It is an advantage of the present invention to provide a wafer chuck which is capable of selectively deforming the wafer to compensate for warpage and non-uniformities in the flatness of the wafer.
It is a further advantage of the present invention to provide a feedback system which permits realtime computer controlled deformation of the wafer with computer control being dependent upon interferometric feedback from the wafer indicating depth of focus and distortion measurement.
In an exemplary embodiment, the deformable wafer chuck includes a base with a recess having a diameter slightly smaller than the diameter of the wafer to be held. The base may have one or more orifices or channels running therethrough for distributing a vacuum to secure the wafer to the chuck, or it may have a plurality of clips attached at the rim of the chuck for holding the wafer. Attached to the chuck within the recess is a plurality of distortive actuators, such as piezoelectric crystals, which contact the wafer backside causing the wafer to be selectively deformed to assume arbitrary shapes cancelling the warpage of the wafer to permit reduced distortion from the desired projected pattern.
An interferometer system is included to combine light reflected from the wafer surface with a portion of incoming light, thereby forming an interference pattern which provides a map of optical path differences between the incoming and reflected light. The interference pattern is used by a computer to determine warpage - induced distortions to provide realtime correction of wafer flatness. The system also measures heights of portions of the wafer in conjunction with interferometers or other detectors within the optical system.
Understanding of the present invention will be facilitated by consideration of the following detailed description of a preferred embodiment of the present invention, taken in conjunction with the accompanying drawings, in which like reference numerals refer to like parts and in which:
FIG. 1 is a perspective view of a wafer mounted on a wafer chuck according to the present invention, with the wafer partially cut away;
FIG. 2 is a cross-sectional elevation taken along line 2--2 of FIG. 1;
FIG. 3 is a detail view of two actuators as shown in FIG. 2;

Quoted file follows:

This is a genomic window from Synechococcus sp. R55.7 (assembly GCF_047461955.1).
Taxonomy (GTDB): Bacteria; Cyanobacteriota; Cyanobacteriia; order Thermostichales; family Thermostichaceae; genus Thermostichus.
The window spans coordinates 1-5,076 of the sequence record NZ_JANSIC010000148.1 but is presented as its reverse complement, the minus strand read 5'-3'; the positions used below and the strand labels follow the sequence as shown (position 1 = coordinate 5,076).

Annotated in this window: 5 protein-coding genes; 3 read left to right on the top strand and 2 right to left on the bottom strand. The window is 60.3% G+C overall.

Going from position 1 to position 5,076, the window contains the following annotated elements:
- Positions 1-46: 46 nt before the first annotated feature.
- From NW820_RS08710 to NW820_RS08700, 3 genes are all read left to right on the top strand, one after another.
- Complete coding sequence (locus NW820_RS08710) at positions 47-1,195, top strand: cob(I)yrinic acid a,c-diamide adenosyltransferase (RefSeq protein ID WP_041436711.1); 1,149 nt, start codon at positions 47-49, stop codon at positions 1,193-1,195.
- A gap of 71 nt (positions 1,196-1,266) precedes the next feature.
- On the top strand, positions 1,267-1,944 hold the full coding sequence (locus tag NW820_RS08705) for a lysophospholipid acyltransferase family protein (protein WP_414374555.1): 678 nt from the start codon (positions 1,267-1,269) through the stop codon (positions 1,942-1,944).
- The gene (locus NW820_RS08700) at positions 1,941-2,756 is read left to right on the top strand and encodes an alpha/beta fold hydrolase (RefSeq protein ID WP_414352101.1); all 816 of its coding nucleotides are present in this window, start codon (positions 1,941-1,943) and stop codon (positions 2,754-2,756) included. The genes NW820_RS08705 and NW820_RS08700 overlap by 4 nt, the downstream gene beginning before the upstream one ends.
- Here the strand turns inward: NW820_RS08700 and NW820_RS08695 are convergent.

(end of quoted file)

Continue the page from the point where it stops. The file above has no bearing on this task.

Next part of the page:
FIG. 4 is a diagrammatic view of the wafer chuck and interferometer system according to the present invention; and
FIG. 5 is a side elevation of an alternative embodiment, partially cut away.
As illustrated in FIGS. 1 and 2, the deformable wafer chuck 2 comprises a base 4 onto which are attached a plurality of variable length actuators 6 such as piezoelectric crystals. Each actuator 6 has an extension pin 8 at its upper surface. Base 4 has a recessed area 10 which comprises a large portion of its area, the diameter of the recessed area 10 being slightly smaller than the diameter of the wafer 20 to be held on the chuck 2. At least one port 5 is provided in the bottom 12 of base 4 through which a vacuum may be applied to recessed area 10. Chuck rim 14 surrounds the entire recessed area 10 and itself has a slight depression 16 which generally conforms to the perimeter of the wafer 20, including appropriate indentations to correspond to flats 22 of the wafer 20 to facilitate alignment.
Contained within recessed area 10 are the actuators 6. The denser the packing of actuators 6, the more precise the degree of deformation can be controlled. The extension pin 8 provides a small single point of contact to the wafer backside 24. Each actuator has a length such that the tip 18 of pin 8 is co-planar with the rim of depression 16 so that a perfectly flat wafer would be contacted at its perimeter by the rim of depression 16 and within its center area by the tip 18 of each pin 8.
Also running through the bottom 12 are a plurality of connectors 28 for supplying electrical signals to the actuators 6, with one connector 28 corresponding to each actuator 6.
As illustrated in FIG. 4, the electrical signals for driving the actuators 6 are provided by an interferometer system which includes a coherent light source 32, a beamsplitter 34, an interferometric camera 36 and a computer 38.
Light source 32 is preferably a laser emitting at a longer wavelength than that used for exposure of the photoresist. At this point a lesser degree of spatial resolution is necessary for measuring flatness and it is important that the light not cause a reaction in the photoresist. A suggested light source 32 would be a helium-neon laser (632.8 nm), for example, which is capable of transmission through photoresist to be reflected by the wafer surface. Preferably, however, a two-color laser would be used to both look through the photoresist and at the surface of the photoresist, providing flatness information for both the wafer and the photoresist. Alternately, the light source used for exposure of the photoresist may be used, but flatness will only be measured during actual exposure and will not permit adjustment of flatness prior to exposure.
The beamsplitter 34 is disposed between the light source 32 and the wafer 20 so that a portion of the incident light 31 and a portion of light reflected from the face 21 of the wafer 20 due to its highly polished finish are redirected toward the interferometric camera 36. A lens or a series of lenses or other optical elements may be generally disposed between the source 32 and the wafer 20, as represented by lens 35.